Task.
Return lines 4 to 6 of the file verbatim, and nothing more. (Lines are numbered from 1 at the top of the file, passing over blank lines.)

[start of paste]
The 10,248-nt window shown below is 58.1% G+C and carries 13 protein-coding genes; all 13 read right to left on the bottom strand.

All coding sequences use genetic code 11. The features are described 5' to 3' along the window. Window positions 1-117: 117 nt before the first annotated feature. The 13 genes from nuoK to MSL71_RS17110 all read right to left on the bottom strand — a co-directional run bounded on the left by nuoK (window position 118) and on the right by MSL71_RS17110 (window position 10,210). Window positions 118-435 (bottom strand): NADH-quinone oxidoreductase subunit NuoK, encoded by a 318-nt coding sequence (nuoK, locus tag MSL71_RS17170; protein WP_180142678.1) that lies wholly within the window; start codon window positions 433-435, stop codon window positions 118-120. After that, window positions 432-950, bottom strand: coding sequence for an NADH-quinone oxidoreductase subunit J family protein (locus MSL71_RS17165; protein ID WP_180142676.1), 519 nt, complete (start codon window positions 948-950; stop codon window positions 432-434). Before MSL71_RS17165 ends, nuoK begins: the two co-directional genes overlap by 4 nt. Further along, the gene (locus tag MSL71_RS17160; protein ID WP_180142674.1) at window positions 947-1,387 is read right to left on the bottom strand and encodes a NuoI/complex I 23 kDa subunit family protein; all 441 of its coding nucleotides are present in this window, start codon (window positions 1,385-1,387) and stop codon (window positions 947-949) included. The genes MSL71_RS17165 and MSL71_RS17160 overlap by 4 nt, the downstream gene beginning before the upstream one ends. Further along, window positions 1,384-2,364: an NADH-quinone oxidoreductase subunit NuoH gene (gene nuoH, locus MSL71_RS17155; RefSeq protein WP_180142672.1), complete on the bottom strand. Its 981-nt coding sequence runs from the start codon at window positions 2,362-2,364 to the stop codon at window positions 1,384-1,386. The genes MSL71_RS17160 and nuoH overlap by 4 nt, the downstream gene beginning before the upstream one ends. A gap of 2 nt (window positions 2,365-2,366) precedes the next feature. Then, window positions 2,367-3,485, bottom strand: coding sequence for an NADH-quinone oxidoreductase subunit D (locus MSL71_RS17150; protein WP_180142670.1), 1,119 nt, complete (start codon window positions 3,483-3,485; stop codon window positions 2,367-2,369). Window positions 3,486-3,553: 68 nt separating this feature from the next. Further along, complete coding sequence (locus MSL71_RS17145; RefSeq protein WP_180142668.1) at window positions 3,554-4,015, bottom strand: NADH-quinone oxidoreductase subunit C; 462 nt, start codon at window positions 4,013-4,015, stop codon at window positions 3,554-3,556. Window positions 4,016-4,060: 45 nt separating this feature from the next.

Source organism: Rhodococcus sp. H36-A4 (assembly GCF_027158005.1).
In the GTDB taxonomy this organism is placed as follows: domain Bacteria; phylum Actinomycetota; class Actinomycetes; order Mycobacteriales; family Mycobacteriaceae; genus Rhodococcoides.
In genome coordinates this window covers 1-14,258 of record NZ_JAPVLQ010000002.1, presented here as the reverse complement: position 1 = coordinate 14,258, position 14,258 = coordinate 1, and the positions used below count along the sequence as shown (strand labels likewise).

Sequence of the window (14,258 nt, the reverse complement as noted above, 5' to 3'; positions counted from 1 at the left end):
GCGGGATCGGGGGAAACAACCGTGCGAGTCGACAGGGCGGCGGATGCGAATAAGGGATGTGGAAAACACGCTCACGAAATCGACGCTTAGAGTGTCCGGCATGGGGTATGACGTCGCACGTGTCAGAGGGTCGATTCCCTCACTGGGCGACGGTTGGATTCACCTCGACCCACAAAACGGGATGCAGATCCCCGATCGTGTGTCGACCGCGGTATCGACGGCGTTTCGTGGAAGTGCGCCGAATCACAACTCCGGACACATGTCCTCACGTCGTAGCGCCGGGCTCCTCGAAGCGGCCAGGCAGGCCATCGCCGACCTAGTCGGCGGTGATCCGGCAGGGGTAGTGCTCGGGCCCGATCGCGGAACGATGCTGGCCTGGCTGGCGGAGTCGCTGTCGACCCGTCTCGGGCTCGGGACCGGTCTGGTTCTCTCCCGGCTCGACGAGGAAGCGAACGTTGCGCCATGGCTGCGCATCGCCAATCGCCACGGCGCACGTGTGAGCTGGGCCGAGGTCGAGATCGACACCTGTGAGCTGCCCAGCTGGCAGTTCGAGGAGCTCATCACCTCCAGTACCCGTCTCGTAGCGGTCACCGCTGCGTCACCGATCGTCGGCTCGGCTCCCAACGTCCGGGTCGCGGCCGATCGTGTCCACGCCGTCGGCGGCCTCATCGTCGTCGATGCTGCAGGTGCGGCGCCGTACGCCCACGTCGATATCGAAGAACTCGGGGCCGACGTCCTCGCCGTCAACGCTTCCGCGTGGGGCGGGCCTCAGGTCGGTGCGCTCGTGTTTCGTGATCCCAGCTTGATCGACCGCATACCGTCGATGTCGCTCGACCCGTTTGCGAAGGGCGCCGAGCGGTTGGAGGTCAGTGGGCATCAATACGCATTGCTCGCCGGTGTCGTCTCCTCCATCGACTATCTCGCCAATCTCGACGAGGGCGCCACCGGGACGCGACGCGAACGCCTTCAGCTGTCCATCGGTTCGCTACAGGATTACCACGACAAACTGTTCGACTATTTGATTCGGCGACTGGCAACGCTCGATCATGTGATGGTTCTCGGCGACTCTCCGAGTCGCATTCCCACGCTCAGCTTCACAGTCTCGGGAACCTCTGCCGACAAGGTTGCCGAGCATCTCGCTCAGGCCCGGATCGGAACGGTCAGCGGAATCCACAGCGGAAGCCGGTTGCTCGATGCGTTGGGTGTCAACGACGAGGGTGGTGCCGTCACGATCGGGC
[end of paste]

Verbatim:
In the GTDB taxonomy this organism is placed as follows: domain Bacteria; phylum Actinomycetota; class Actinomycetes; order Mycobacteriales; family Mycobacteriaceae; genus Rhodococcoides.
In genome coordinates this window covers 1-14,258 of record NZ_JAPVLQ010000002.1, presented here as the reverse complement: position 1 = coordinate 14,258, position 14,258 = coordinate 1, and the positions used below count along the sequence as shown (strand labels likewise).

Sequence of the window (14,258 nt, the reverse complement as noted above, 5' to 3'; positions counted from 1 at the left end):